Northeast Asia is facing profound political uncertainty: South Korea is immobilized by a political scandal that has resulted in the impeachment of its president, Park Geun-hye, and ensnared top business elites; Japan has been left high and dry after U.S. President Donald Trump abandoned the Trans-Pacific Partnership, arguably the country’s best chance at growth; and North Korea is getting closer and closer to becoming a nuclear power.
And no one knows what President Trump’s “America First” agenda means for the country’s Asian allies.
What both Japan and South Korea need right now is assurance from the United States that its alliances are a priority. In his first overseas trip as the new Secretary of Defense, General James Mattis will be sure to affirm that commitment.
Dealing with North Korea
The four-day visit, beginning today, builds upon President Trump’s conversations with South Korean Acting President Hwang Kyo-Ahn and Japanese Prime Minister Shinzo Abe last week in an effort to calm Northeast Asian nerves, especially in advance of the next unpredictable but inevitable North Korean provocation. The trip is an important indicator that North Korea’s nuclear and missile priorities have emerged near the top of the U.S. national security agenda, a welcome sign for both countries.
In advance of his visit, Defense Secretary Mattis and his South Korean counterpart Han Min-koo have already confirmed the deployment of the Terminal High Altitude Area Defense (THAAD) system to the country, removing from the table an issue that remains politically contentious in South Korea because of Park’s impeachment. This frees Mattis to focus on ensuring readiness and establishing the high levels of security coordination on how to deal with North Korea.
But by agreeing to the THAAD deployment, South Korea now faces increased political and economic retaliation from China.
China has already applied non-tariff barriers and on-site safety inspections for South Korean businesses operating in the country, and even curtailed concerts by Korean artists and removed Korean dramas from Chinese television. This was all to deter South Korea from deploying THAAD, at the request of the U.S.
The Mattis visit should also make it clear that China’s retaliation against U.S. allies will not be tolerated–and it does not help in addressing current disconnects in U.S.-China relations.
The comfort woman issue in flux
While in Seoul and Tokyo, Mattis will likely hear about the breakdown of a 2015 deal between the two countries regarding comfort women as well.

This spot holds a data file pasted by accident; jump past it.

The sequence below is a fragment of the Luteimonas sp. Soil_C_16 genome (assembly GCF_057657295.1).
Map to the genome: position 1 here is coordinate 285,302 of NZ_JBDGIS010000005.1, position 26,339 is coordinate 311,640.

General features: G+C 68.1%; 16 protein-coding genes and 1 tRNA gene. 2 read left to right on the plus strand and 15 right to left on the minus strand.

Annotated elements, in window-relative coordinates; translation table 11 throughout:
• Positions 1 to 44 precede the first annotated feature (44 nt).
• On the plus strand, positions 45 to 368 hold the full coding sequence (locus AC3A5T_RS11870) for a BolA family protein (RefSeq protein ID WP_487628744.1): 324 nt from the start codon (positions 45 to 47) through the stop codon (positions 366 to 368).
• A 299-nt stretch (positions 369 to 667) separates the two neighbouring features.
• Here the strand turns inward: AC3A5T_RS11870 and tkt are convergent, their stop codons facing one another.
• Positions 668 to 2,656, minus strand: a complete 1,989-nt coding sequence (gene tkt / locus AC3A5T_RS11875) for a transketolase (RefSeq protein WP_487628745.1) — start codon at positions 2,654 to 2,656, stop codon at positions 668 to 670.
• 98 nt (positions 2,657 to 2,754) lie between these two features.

The December 2015 agreement had promised a final and irreversible resolution of the comfort woman issue in return for an apology from Abe and the establishment of a Japanese-funded and Korean-administered foundation that would provide compensation to the comfort women and their families. In addition, the South Korean government pledged to make its best efforts to move a comfort woman statue located in front of the Japanese embassy in Seoul.
But South Korean NGOs earlier this year placed a replica of that comfort woman statue outside the Japanese consulate in Busan to protest the deal, and it soon fell through. The Japanese ambassador has been recalled and the acting government in Seoul has no political power to address the issue now, leaving things in flux.
Mattis will have to tread carefully on this issue, as the United States has a long-standing interest in promoting trilateral security cooperation with its two northeast Asian allies. It would not be wise to choose sides as both countries are crucial in responding to North Korea’s nuclear threats.
Laying the groundwork in Japan
Mattis will take the same message of assurance to Japan, but with a different scope and greater prospects for building political momentum. While Tokyo is also concerned about North Korea, it will also want to know that the United States is committed to defending the Senkakus against China’s challenge to Japanese sovereignty and administrative control.
But more importantly, Mattis will lay the groundwork for Abe’s February 10 visit to Washington for his first summit meeting with Trump. That is when the contours of the Trump administration’s early approach to Northeast Asia will be clearer.
A version of this post originally appeared on Forbes.